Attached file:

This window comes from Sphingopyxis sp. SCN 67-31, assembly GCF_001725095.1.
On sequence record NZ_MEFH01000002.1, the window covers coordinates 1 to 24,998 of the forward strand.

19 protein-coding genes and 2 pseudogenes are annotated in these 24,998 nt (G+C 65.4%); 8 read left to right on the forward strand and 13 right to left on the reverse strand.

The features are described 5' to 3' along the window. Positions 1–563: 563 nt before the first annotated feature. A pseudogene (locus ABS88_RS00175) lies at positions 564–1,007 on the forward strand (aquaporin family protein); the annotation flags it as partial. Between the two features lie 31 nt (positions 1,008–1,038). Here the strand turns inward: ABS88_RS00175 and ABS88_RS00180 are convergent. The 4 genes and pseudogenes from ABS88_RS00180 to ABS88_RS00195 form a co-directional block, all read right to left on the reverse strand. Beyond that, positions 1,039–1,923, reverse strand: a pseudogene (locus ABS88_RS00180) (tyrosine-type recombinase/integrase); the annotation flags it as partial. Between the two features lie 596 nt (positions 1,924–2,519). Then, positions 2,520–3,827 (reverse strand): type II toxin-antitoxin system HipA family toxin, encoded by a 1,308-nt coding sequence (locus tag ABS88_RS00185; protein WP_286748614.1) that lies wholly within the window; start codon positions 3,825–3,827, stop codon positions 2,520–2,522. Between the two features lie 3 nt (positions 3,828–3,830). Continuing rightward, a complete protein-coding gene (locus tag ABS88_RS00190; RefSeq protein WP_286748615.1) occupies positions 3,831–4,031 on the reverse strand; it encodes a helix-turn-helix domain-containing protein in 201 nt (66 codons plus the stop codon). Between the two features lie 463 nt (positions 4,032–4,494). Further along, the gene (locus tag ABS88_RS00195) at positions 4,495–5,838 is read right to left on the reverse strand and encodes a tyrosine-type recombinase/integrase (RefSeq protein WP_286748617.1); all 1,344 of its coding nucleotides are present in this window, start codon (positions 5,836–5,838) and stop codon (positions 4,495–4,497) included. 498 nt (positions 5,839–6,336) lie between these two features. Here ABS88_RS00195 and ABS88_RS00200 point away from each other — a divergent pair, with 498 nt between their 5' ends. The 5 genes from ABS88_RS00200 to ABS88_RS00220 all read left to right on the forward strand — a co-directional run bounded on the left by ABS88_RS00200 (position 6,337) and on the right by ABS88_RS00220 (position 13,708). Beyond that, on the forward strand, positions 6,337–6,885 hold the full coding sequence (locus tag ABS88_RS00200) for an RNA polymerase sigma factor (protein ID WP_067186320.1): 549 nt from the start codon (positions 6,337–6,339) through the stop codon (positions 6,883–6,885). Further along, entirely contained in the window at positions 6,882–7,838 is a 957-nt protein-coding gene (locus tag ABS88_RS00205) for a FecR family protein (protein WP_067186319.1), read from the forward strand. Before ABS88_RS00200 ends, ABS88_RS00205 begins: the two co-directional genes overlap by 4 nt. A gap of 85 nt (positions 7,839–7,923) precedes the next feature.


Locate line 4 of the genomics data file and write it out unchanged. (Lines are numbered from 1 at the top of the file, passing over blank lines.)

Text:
The features are described 5' to 3' along the window. Positions 1–563: 563 nt before the first annotated feature. A pseudogene (locus ABS88_RS00175) lies at positions 564–1,007 on the forward strand (aquaporin family protein); the annotation flags it as partial. Between the two features lie 31 nt (positions 1,008–1,038). Here the strand turns inward: ABS88_RS00175 and ABS88_RS00180 are convergent. The 4 genes and pseudogenes from ABS88_RS00180 to ABS88_RS00195 form a co-directional block, all read right to left on the reverse strand. Beyond that, positions 1,039–1,923, reverse strand: a pseudogene (locus ABS88_RS00180) (tyrosine-type recombinase/integrase); the annotation flags it as partial. Between the two features lie 596 nt (positions 1,924–2,519). Then, positions 2,520–3,827 (reverse strand): type II toxin-antitoxin system HipA family toxin, encoded by a 1,308-nt coding sequence (locus tag ABS88_RS00185; protein WP_286748614.1) that lies wholly within the window; start codon positions 3,825–3,827, stop codon positions 2,520–2,522. Between the two features lie 3 nt (positions 3,828–3,830). Continuing rightward, a complete protein-coding gene (locus tag ABS88_RS00190; RefSeq protein WP_286748615.1) occupies positions 3,831–4,031 on the reverse strand; it encodes a helix-turn-helix domain-containing protein in 201 nt (66 codons plus the stop codon). Between the two features lie 463 nt (positions 4,032–4,494). Further along, the gene (locus tag ABS88_RS00195) at positions 4,495–5,838 is read right to left on the reverse strand and encodes a tyrosine-type recombinase/integrase (RefSeq protein WP_286748617.1); all 1,344 of its coding nucleotides are present in this window, start codon (positions 5,836–5,838) and stop codon (positions 4,495–4,497) included. 498 nt (positions 5,839–6,336) lie between these two features. Here ABS88_RS00195 and ABS88_RS00200 point away from each other — a divergent pair, with 498 nt between their 5' ends. The 5 genes from ABS88_RS00200 to ABS88_RS00220 all read left to right on the forward strand — a co-directional run bounded on the left by ABS88_RS00200 (position 6,337) and on the right by ABS88_RS00220 (position 13,708). Beyond that, on the forward strand, positions 6,337–6,885 hold the full coding sequence (locus tag ABS88_RS00200) for an RNA polymerase sigma factor (protein ID WP_067186320.1): 549 nt from the start codon (positions 6,337–6,339) through the stop codon (positions 6,883–6,885). Further along, entirely contained in the window at positions 6,882–7,838 is a 957-nt protein-coding gene (locus tag ABS88_RS00205) for a FecR family protein (protein WP_067186319.1), read from the forward strand. Before ABS88_RS00200 ends, ABS88_RS00205 begins: the two co-directional genes overlap by 4 nt. A gap of 85 nt (positions 7,839–7,923) precedes the next feature.